Then one day in practice, my teammate accidentally caught my jaw with his shoulder. It wasn’t even a car-crash collision. It was unspectacular. But for some reason, it took me three seconds before I could get back to my feet.

I thought, Huh … that was weird. And I kept on playing.

But then my ears kept ringing. Remember when the bell rang in high school, and it was that strange low-pitched tone? This happens a lot in hockey — for a few seconds. Only this time, it wouldn’t go away. When I woke up the next morning, I had terrible tunnel vision and the school bell was still going off. I had this horrible … I don’t know what to call it … Anxiety. Dread. Fear.

The best way I can describe it is that I felt like I stayed out until 6 a.m. I felt brutally hungover.

I wish I could tell you that I went straight to the team doctor. But I’m a hockey player. I mean, are you kidding me? What am I going to tell him? “Hey doc, you know what? I feel a little anxious and I hear this weird tone. I think I should sit this one out.”

I’m laughing just thinking about it.

I’ve played through a broken jaw, broken nose, multiple missing teeth, stitches, staples, fractures. I was on a one-year contract in Sweden. That’s the dream destination for North Americans playing in Europe. There was just no way I was going to risk losing my spot. Plus, my symptoms were vague. I wasn’t throwing up. I didn’t even really have headaches. So I kept on playing.

A week later, I showed up to a practice, and the arena lights were blinding. Every time a teammate missed the net and the puck hit the boards, it was like a bomb going off. I would actually flinch.

So I did the smart thing. I went to my coach’s office and explained to him how I was feeling. To his credit, he was amazing about it. He told me to take as much time off as I needed. “Go rest,” he said.

So I rested for a month. I sat in a dark room with earplugs in every single day. I did nothing. I thought about hockey. Dreamed about it. Fantasized about stepping onto the ice and hearing that crunch under my skates again. But I basically laid on a couch for a month.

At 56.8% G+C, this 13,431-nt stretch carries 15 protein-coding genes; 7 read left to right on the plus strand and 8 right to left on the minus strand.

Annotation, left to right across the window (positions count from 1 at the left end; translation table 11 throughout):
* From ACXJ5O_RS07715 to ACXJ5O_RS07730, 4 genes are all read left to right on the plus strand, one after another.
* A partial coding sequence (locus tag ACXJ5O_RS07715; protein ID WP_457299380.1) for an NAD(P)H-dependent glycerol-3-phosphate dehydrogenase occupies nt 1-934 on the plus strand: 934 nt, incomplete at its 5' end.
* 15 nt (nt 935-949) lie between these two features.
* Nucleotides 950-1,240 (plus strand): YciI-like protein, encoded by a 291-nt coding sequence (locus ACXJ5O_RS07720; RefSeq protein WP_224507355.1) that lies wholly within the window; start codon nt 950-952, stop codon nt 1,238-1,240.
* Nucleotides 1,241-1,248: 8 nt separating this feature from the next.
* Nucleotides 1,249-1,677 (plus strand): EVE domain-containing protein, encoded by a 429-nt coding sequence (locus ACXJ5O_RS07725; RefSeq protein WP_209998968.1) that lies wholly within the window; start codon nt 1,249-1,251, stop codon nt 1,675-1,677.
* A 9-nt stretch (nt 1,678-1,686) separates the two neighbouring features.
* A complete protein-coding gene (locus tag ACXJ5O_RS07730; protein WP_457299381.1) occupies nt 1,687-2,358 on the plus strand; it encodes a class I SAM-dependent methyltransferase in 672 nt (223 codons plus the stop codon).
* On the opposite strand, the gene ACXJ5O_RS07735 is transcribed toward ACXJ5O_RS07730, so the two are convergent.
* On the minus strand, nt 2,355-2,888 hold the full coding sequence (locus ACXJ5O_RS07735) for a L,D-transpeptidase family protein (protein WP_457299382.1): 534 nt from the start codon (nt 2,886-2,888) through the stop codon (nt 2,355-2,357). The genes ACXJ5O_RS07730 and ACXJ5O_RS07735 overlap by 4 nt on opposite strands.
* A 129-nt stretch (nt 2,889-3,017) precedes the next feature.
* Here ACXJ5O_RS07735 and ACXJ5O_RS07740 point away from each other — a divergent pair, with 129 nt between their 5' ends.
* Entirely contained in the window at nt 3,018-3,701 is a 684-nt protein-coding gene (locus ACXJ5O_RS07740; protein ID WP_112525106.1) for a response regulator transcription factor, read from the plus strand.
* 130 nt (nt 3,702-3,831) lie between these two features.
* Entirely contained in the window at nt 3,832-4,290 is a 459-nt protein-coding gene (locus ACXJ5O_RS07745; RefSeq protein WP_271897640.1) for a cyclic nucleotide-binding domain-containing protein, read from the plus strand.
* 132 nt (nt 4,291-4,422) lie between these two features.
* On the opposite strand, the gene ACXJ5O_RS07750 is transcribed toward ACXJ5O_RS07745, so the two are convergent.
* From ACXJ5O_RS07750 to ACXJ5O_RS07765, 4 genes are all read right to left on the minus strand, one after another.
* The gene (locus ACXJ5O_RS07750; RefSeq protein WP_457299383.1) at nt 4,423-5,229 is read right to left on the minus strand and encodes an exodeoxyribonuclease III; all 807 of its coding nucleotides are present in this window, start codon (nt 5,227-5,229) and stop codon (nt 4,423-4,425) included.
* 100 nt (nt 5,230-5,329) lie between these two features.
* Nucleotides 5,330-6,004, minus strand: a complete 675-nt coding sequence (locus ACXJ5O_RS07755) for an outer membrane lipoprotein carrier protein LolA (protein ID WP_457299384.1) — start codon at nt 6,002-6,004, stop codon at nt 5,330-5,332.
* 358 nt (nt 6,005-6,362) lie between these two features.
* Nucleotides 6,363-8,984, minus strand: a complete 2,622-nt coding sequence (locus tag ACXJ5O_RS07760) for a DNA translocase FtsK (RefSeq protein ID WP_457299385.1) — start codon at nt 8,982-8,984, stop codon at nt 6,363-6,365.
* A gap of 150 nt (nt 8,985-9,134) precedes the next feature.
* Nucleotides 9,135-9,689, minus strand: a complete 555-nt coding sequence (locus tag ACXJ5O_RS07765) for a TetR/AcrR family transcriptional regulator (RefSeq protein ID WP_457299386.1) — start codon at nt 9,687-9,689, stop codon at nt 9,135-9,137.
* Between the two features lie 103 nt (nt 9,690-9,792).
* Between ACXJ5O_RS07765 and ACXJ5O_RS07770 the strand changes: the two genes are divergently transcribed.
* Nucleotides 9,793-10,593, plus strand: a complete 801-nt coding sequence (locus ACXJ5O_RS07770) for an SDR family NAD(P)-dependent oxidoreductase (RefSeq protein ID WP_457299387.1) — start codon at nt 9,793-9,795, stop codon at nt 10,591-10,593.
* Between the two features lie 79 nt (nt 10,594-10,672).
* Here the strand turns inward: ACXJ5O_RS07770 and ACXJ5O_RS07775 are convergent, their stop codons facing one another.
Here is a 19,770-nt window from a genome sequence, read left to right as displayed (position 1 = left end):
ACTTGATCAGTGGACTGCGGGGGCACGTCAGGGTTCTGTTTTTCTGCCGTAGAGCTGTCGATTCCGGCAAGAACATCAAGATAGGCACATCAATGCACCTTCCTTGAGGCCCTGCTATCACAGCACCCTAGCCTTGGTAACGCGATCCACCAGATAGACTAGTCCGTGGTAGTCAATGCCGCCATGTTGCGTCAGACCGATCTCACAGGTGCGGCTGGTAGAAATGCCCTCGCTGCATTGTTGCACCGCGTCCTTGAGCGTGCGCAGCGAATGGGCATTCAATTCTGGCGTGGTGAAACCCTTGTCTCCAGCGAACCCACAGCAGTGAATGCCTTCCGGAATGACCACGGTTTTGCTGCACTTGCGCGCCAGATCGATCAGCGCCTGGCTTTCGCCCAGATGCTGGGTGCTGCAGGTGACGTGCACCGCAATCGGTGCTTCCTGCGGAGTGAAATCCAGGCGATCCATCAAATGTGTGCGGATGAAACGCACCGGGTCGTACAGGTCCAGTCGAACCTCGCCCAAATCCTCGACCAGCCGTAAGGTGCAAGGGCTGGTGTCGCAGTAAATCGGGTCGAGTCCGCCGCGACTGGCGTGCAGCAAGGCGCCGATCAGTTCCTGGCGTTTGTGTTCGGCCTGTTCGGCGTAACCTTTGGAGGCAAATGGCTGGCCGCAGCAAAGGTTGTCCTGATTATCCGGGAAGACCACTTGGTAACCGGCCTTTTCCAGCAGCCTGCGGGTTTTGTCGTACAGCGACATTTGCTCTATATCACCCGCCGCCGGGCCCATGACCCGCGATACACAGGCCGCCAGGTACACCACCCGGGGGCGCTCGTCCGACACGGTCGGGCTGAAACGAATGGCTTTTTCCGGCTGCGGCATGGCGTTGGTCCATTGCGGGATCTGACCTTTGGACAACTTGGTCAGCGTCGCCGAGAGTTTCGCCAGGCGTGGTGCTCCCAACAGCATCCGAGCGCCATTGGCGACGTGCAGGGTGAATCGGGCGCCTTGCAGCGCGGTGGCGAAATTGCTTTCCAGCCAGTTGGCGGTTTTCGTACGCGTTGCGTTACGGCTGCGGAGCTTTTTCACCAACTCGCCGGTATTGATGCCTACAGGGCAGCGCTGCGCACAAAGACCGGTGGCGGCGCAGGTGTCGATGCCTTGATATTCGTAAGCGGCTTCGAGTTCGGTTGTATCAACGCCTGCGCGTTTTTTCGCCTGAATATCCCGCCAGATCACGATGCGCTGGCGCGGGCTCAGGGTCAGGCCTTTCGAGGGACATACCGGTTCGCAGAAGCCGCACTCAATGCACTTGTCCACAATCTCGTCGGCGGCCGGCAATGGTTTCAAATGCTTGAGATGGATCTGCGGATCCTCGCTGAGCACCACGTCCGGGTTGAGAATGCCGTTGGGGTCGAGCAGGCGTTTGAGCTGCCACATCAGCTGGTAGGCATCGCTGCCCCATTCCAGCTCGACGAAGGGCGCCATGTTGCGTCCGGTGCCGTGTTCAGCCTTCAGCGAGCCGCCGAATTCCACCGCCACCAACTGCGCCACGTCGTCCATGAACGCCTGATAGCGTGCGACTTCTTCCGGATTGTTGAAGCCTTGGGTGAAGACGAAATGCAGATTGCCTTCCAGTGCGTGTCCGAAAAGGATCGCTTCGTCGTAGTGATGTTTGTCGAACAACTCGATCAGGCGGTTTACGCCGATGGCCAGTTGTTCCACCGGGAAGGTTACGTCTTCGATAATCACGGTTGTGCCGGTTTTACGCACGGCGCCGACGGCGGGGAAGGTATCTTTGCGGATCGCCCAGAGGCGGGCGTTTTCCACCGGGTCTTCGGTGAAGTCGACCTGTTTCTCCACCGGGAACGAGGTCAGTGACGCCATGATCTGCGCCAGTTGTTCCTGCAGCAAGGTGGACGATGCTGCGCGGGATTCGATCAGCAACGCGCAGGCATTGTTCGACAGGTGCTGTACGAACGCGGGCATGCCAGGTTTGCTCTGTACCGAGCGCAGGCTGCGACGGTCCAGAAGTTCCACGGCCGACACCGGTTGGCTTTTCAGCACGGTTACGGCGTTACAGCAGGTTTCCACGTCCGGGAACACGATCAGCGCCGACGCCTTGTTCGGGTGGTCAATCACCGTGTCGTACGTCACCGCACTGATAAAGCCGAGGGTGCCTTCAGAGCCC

I did what you’re “supposed” to do.

Photograph By Luca Santilli

In the meantime, rumors were flying around the town that the new American player was an alcoholic and the team had suspended him — that’s why he had disappeared. So I was desperate to play again. After four weeks, my headaches went away. My hearing seemed a touch better. The ringing was still there, but softer. I felt … O.K.

So I called my coach and told him I was ready. I played in my first game with my new team in front of an incredible home crowd and notched three points in a win. I played for seven more games. Statistically, my game remained consistent. We were 7-1 as a team, and I had eight points in eight games. Anyone watching would have thought my health was perfect.

The only issue is, they didn’t know what was going on in my head. My headaches were gradually coming back, and by the end of the eighth game, I could only hold my head in my hands. My ears were so sensitive to noise I couldn’t even be in the locker room without ear plugs. I would sit on the bench in between shifts and repeatedly try breathing exercises to stay calm. Every person in the building thought I was completely fine, but I was out there counting down the seconds until the game ended.